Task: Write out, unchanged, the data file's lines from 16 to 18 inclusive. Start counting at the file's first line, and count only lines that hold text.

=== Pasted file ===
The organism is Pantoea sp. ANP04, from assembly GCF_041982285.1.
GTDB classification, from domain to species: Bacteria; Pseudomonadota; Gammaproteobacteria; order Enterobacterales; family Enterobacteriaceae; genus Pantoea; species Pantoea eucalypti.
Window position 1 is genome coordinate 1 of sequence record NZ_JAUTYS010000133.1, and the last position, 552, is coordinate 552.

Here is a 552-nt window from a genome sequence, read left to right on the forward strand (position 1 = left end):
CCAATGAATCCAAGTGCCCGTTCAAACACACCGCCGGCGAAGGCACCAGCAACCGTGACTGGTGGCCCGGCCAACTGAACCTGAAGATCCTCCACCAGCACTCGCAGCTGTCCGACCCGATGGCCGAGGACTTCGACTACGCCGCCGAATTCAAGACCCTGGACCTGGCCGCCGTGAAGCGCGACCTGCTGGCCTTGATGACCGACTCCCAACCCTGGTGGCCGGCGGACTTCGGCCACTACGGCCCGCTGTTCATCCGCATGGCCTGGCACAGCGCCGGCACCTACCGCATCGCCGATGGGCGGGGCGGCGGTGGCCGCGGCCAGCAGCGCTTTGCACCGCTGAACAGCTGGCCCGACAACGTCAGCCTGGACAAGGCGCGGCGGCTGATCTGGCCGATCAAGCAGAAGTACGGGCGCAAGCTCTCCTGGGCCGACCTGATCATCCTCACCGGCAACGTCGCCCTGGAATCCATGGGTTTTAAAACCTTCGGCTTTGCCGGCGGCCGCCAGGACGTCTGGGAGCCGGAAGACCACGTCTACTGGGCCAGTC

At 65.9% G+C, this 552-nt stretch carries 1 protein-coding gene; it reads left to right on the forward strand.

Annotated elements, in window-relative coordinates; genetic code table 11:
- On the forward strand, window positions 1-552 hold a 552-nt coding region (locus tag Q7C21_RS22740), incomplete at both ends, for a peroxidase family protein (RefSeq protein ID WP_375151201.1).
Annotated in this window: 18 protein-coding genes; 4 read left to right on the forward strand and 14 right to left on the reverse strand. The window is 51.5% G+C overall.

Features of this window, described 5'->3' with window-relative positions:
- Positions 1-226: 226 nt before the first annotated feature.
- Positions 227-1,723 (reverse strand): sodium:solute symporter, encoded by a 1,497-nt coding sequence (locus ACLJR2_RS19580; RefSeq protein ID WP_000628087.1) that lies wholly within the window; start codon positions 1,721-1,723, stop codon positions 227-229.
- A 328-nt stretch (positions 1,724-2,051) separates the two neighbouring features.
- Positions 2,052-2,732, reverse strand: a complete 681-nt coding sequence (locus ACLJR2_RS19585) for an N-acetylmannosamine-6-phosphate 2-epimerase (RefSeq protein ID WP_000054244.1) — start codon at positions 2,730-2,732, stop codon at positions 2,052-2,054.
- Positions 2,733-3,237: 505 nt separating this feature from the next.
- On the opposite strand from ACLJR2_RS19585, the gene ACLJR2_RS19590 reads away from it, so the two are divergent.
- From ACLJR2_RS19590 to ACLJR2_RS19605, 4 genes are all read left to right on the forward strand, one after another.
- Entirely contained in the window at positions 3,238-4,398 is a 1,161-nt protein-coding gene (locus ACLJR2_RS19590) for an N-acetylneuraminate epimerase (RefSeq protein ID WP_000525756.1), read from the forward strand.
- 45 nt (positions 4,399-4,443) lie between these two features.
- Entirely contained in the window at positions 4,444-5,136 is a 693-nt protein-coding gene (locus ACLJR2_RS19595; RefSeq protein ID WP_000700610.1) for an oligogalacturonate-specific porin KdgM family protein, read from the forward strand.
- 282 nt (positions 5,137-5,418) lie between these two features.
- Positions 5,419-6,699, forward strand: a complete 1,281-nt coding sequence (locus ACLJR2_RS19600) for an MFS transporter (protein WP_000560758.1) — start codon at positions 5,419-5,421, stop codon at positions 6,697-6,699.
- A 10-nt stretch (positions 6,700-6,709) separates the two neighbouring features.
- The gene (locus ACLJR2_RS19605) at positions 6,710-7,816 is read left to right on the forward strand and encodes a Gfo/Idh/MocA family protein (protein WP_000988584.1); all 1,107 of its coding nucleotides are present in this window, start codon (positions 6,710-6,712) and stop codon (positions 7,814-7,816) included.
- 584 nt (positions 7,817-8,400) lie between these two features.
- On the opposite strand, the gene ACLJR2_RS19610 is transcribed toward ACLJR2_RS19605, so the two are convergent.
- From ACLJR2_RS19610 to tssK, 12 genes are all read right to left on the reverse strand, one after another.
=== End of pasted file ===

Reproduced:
- On the opposite strand from ACLJR2_RS19585, the gene ACLJR2_RS19590 reads away from it, so the two are divergent.
- From ACLJR2_RS19590 to ACLJR2_RS19605, 4 genes are all read left to right on the forward strand, one after another.
- Entirely contained in the window at positions 3,238-4,398 is a 1,161-nt protein-coding gene (locus ACLJR2_RS19590) for an N-acetylneuraminate epimerase (RefSeq protein ID WP_000525756.1), read from the forward strand.